8 Supplements That Can Help Joint Pain
By: Holly L. Thacker, MD • Posted on September 27, 2018
What Can I Do For My Joint Pain?
This is a common question I hear almost every day. Osteoarthritis, also known as degenerative joint disease, is very common in people especially over the age of 30.
The joints that are most commonly affected include the ones that take the most weight bearing and abuse such as the following:
- big toe
- hip joint
This is also called “wear and tear arthritis.”
People who have sustained sports injuries are at greater risk of degeneration of the joint. Common every day activities do produce some wear and tear on the joints particularly if the body weight is increased. Even a 5 pound weight gain transmits five times which would equal 25 extra pounds of pressure to the lower body joints, so maintaining a normal body weight is very important.
Stretching and strengthening exercises are very important as they stabilize the joints. Since the tendons, joints and cartilage do not have any direct blood vessels, movement In the form of activity, specifically aerobic exercise that gets the heart rate up is important for diffusing both oxygen and nutrients into the joints.
Supplements To Help Joint Pain
1. Vitamin D
The number one supplement I recommend for joint health and overall musculoskeletal health is vitamin D3. Vitamin D is not a vitamin, but it is a pro steroid hormone. Humans can make vitamin D if they are exposed to the right ultraviolet light. However, most of my patients over age 50 are low in vitamin D (on blood testing with a 25-hydroxy vitamin D test). If you have joint pain consider starting 1,000 to 2,000 units of vitamin D per day and/or have your physician check your level.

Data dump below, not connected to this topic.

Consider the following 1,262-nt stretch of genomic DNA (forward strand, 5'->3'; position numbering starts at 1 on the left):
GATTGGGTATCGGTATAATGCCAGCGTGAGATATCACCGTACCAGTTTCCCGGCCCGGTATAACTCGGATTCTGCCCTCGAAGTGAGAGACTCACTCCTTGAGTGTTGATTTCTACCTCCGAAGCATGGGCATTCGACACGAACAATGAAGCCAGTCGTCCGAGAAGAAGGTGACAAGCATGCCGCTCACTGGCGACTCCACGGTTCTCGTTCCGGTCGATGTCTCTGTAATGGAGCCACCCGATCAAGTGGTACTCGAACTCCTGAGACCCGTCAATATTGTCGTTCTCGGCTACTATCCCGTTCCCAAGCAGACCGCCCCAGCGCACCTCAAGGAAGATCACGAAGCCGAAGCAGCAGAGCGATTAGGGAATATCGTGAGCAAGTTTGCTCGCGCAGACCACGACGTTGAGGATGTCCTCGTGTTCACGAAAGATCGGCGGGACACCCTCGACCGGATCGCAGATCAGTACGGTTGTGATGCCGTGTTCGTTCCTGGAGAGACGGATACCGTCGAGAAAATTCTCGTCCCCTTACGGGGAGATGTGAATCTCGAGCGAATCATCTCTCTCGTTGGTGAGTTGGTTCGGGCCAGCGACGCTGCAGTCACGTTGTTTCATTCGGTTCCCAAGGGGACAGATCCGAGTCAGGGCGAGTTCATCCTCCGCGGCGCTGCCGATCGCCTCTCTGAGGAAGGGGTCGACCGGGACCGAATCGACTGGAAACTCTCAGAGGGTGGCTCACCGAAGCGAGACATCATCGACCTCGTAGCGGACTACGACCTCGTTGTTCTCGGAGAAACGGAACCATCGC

Estrogen is important for musculoskeletal health, including joint health. There are estrogen receptors and cartilage and tendons. Postmenopausal women with low estrogen state may complain of joint pain and stiffness as their primary menopausal symptoms.
Low estrogen states can exacerbate tendinitis. Estrogen therapy is generally not given specifically for joint pain unless the woman is suffering from additional menopausal symptoms. There’s also evidence that women who undergo total joint replacements who are on post-menopausal estrogen do better than those not on hormone therapy.
3. Gucosamine and Chondroitin Sulfate
Glucosamine and chondroitin sulfate are one of the most common combination supplements that I recommend to women with joint pain, especially knee pain. Glucosamine has shown some protective benefit for knee arthritis in up to 70% of persons in divided doses of 1,000 to 1,500 mg per day.
The first time, I recommended the supplement several years ago I had a woman exclaimed, “That is what my veterinarian has me give my dog!” Dogs like other mammals do suffer from degenerative joint disease with aging.
Some studies have shown no benefit with glucosamine while others have shown reductions in joint pain - particularly the glucosamine sulfate salt. Various studies have shown the benefit of both glucosamine and chondrointin sulfate showing less pain and swelling and joint space narrowing, in doses of 800 to 1200 mg per day.
Glucosamine and Chrondroitin Sulfate Dosage
- Glucosamine is frequently added with chondroitin sulfate in doses of 500–400 mg three times per day and needs to be taken for at least 2 months for effect.
- If adults have reduction in joint pain, I recommend continuing on a maintenance dose of at least one tablet daily.
- If there is no benefit, I recommend after 2 to 3 months to stop taking the glucosamine and chrondroitin sulfate supplement.